Chef Kip Poole

Washing meatloaf pots to working with celebrity chefs. It began with something to do, a few extra bucks to put in my pocket, but it became a passion; a new goal. The restaurant career began in high school where I cleaned dishes and did a little prep work in a small kitchen in Norfolk, VA. After graduating high school, I was accepted to Virginia Tech heading in the education world. After a year, I found myself back to culinary. I started working as a line cook and changing my major to Restaurant and Hospitality Management. Now, I was doing it all the time, cooking during the day and cooking during the night. Getting closer to graduation I decided to participate in an internship at Walt Disney World. Here I learned the importance of professionalism and hospitality. After graduation, I journeyed on to the country club scene where I became the Kids Club Director. Here I found that kids loved food, not only grilled cheeses and chicken fingers but good food. After showing them a thing or two, I was hired as the Banquet Manger at Philadelphia Country Club. A few years passed and I wanted more experience. I moved to Harry’s Savoy Grill and Seafood to learn the restaurant business. Years passed and I was asked to help open up a seafood restaurant back in Norfolk, VA. Realizing I wanted something different, I decided to go back to school to teach. I wanted to make a change! I returned to school and received my Masters in Education. Now I’m teaching my passion!

Chef Matthew Vaughan

I inherited my passion for cooking from my parents at a very young age.  My parents are excellent cooks and we had family dinner every night that I’d never miss.  My mom would ring a dinner bell and—it didn’t matter what I was doing—I would come running.  These family dinners sparked my passion for culinary and I quickly made up my mind to attend Johnson & Wales University after high school.  While at Johnson & Wales, I worked as the head chef for a small catering company.  Up to this point I worked many restaurant jobs, but this is where I learned what it meant to be a chef.  As a young seventeen-year-old chef, I had to write schedules, order food, experiment with recipes, and execute catering events from 10 to 500 people. After finishing at Johnson & Wales I wished to further my education, so I made my way to Virginia Tech University to earn a degree in Hospitality Tourism Management.  After earning my degree, I was lucky enough to help open a restaurant from the ground up.  The restaurant was so successful that Virginia Tech University asked us to run their new club house overlooking a beautiful Pete Dye golf course.  I was the General Manager for three years before hearing about the Culinary Teaching position at William Penn.  Through all of the years and different restaurant jobs, I was always told that I was a great teacher. When the position became available, I realized how much I enjoyed teaching, especially teaching my passion for culinary arts.  I come from a family of teachers, so I guess it’s in my blood.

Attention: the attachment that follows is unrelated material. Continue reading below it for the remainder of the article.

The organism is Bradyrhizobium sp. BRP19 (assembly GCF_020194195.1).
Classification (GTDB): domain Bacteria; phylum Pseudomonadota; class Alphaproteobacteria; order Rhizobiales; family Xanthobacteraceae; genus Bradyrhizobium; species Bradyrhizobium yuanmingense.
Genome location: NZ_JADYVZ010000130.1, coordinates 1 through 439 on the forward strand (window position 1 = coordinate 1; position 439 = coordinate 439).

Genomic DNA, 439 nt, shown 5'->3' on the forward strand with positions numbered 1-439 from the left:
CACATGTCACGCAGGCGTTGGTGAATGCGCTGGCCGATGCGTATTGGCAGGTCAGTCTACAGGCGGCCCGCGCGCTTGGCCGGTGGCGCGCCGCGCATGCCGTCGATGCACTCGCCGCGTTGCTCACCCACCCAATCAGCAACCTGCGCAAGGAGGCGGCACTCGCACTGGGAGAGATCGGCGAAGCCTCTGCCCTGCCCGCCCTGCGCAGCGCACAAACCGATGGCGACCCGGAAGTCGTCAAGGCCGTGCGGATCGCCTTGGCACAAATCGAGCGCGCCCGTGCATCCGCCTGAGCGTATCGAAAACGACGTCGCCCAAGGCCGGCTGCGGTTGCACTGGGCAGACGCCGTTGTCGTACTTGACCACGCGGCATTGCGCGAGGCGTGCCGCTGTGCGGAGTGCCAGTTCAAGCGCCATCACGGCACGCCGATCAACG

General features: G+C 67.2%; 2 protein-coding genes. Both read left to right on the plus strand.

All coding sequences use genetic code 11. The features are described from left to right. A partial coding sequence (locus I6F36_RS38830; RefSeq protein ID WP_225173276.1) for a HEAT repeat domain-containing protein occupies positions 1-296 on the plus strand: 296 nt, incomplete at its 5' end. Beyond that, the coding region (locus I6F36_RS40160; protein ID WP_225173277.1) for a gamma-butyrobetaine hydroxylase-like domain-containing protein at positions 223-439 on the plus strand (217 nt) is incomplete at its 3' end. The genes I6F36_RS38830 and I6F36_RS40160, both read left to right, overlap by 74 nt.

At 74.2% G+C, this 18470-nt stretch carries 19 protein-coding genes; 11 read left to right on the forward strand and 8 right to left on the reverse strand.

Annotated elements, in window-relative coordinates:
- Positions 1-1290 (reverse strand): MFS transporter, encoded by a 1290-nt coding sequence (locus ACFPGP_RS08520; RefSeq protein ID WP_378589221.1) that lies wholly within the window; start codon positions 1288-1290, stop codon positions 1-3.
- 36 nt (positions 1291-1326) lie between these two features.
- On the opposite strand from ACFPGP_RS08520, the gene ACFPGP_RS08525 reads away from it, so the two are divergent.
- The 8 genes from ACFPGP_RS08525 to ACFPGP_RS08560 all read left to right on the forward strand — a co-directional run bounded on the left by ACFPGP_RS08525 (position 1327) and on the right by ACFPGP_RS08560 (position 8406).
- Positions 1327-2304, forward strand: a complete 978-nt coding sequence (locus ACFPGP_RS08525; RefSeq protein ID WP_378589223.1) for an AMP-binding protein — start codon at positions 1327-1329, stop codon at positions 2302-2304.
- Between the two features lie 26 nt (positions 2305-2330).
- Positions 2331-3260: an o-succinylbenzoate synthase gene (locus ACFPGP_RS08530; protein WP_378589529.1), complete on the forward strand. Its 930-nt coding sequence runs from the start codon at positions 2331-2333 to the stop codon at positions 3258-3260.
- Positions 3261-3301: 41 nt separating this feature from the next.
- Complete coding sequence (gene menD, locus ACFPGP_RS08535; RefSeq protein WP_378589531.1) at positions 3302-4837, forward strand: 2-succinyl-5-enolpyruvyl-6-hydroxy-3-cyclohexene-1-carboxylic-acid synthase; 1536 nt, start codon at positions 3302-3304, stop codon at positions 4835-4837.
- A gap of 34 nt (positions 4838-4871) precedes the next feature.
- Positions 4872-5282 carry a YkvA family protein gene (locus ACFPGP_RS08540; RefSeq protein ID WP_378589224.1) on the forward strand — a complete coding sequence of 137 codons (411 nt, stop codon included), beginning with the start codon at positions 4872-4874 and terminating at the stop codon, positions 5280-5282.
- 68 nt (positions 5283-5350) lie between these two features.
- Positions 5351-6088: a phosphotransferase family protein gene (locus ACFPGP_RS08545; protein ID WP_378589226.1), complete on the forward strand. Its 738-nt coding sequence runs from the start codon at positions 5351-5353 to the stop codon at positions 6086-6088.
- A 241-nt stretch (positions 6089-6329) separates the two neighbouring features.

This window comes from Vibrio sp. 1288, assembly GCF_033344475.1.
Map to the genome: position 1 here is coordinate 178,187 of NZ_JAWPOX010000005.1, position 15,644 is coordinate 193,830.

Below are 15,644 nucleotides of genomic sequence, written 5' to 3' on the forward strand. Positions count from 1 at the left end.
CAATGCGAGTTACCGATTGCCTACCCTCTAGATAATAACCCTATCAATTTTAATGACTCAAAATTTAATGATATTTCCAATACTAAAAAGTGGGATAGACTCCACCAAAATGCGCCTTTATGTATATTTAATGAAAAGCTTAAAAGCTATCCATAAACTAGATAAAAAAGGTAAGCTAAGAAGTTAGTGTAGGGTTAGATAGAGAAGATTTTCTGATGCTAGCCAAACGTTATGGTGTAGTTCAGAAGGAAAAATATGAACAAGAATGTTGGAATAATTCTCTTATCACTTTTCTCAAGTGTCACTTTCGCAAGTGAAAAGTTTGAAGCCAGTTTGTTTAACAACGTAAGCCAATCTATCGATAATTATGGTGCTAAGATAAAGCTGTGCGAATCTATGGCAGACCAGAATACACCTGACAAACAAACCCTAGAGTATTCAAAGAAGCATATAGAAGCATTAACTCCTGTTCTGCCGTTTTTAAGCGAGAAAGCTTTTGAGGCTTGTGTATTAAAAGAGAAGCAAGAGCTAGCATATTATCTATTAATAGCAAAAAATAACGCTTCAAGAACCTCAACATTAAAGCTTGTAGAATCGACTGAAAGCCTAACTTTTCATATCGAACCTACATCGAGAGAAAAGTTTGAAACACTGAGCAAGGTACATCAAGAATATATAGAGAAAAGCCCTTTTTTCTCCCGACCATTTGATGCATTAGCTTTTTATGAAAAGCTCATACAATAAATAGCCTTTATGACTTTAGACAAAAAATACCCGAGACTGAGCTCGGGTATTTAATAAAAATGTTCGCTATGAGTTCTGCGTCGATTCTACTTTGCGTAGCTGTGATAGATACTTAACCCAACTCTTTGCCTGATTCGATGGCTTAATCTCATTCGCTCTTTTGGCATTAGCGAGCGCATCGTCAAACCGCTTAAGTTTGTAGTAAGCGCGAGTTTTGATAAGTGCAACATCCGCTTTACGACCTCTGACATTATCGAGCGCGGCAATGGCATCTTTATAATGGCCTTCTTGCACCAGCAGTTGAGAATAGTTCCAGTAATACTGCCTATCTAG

Chef Ian Baker